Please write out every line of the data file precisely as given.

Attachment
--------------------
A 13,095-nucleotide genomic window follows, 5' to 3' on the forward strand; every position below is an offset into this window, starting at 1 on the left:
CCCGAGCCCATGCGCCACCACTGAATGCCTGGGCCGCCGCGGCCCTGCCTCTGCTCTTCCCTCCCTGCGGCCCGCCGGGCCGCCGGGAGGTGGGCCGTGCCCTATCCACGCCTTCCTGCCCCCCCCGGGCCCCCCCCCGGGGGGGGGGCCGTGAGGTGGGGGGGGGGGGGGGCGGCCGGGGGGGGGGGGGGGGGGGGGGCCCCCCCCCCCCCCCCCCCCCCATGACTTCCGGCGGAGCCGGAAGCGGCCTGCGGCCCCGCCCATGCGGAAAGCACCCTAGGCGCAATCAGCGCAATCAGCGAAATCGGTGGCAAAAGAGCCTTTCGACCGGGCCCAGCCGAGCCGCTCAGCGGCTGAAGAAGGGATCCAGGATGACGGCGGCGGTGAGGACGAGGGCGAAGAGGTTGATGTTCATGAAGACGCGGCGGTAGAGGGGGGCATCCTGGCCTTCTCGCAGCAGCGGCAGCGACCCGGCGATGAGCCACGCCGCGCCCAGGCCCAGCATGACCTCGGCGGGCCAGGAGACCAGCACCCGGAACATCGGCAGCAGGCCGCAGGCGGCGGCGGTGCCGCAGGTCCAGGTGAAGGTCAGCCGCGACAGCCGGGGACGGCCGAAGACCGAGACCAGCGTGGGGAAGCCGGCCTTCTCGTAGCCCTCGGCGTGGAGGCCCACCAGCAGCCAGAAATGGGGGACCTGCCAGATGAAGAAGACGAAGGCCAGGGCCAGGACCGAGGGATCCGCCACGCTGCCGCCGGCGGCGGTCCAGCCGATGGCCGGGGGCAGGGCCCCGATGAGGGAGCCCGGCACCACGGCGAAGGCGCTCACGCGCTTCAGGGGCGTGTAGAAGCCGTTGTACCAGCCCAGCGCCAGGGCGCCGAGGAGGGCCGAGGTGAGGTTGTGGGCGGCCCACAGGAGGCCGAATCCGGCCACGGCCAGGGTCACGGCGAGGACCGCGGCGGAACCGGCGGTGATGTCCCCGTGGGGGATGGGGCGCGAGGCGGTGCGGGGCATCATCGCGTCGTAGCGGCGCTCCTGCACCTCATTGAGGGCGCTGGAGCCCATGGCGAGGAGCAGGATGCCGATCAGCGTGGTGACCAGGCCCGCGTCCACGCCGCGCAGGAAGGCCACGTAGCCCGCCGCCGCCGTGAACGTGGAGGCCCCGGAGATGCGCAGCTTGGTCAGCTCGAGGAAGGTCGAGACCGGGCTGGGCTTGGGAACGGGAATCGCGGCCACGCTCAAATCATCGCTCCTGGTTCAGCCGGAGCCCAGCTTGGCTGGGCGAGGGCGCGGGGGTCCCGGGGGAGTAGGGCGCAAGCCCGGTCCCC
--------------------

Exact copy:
A 13,095-nucleotide genomic window follows, 5' to 3' on the forward strand; every position below is an offset into this window, starting at 1 on the left:
CCCGAGCCCATGCGCCACCACTGAATGCCTGGGCCGCCGCGGCCCTGCCTCTGCTCTTCCCTCCCTGCGGCCCGCCGGGCCGCCGGGAGGTGGGCCGTGCCCTATCCACGCCTTCCTGCCCCCCCCGGGCCCCCCCCCGGGGGGGGGGCCGTGAGGTGGGGGGGGGGGGGGGCGGCCGGGGGGGGGGGGGGGGGGGGGGCCCCCCCCCCCCCCCCCCCCCCATGACTTCCGGCGGAGCCGGAAGCGGCCTGCGGCCCCGCCCATGCGGAAAGCACCCTAGGCGCAATCAGCGCAATCAGCGAAATCGGTGGCAAAAGAGCCTTTCGACCGGGCCCAGCCGAGCCGCTCAGCGGCTGAAGAAGGGATCCAGGATGACGGCGGCGGTGAGGACGAGGGCGAAGAGGTTGATGTTCATGAAGACGCGGCGGTAGAGGGGGGCATCCTGGCCTTCTCGCAGCAGCGGCAGCGACCCGGCGATGAGCCACGCCGCGCCCAGGCCCAGCATGACCTCGGCGGGCCAGGAGACCAGCACCCGGAACATCGGCAGCAGGCCGCAGGCGGCGGCGGTGCCGCAGGTCCAGGTGAAGGTCAGCCGCGACAGCCGGGGACGGCCGAAGACCGAGACCAGCGTGGGGAAGCCGGCCTTCTCGTAGCCCTCGGCGTGGAGGCCCACCAGCAGCCAGAAATGGGGGACCTGCCAGATGAAGAAGACGAAGGCCAGGGCCAGGACCGAGGGATCCGCCACGCTGCCGCCGGCGGCGGTCCAGCCGATGGCCGGGGGCAGGGCCCCGATGAGGGAGCCCGGCACCACGGCGAAGGCGCTCACGCGCTTCAGGGGCGTGTAGAAGCCGTTGTACCAGCCCAGCGCCAGGGCGCCGAGGAGGGCCGAGGTGAGGTTGTGGGCGGCCCACAGGAGGCCGAATCCGGCCACGGCCAGGGTCACGGCGAGGACCGCGGCGGAACCGGCGGTGATGTCCCCGTGGGGGATGGGGCGCGAGGCGGTGCGGGGCATCATCGCGTCGTAGCGGCGCTCCTGCACCTCATTGAGGGCGCTGGAGCCCATGGCGAGGAGCAGGATGCCGATCAGCGTGGTGACCAGGCCCGCGTCCACGCCGCGCAGGAAGGCCACGTAGCCCGCCGCCGCCGTGAACGTGGAGGCCCCGGAGATGCGCAGCTTGGTCAGCTCGAGGAAGGTCGAGACCGGGCTGGGCTTGGGAACGGGAATCGCGGCCACGCTCAAATCATCGCTCCTGGTTCAGCCGGAGCCCAGCTTGGCTGGGCGAGGGCGCGGGGGTCCCGGGGGAGTAGGGCGCAAGCCCGGTCCCC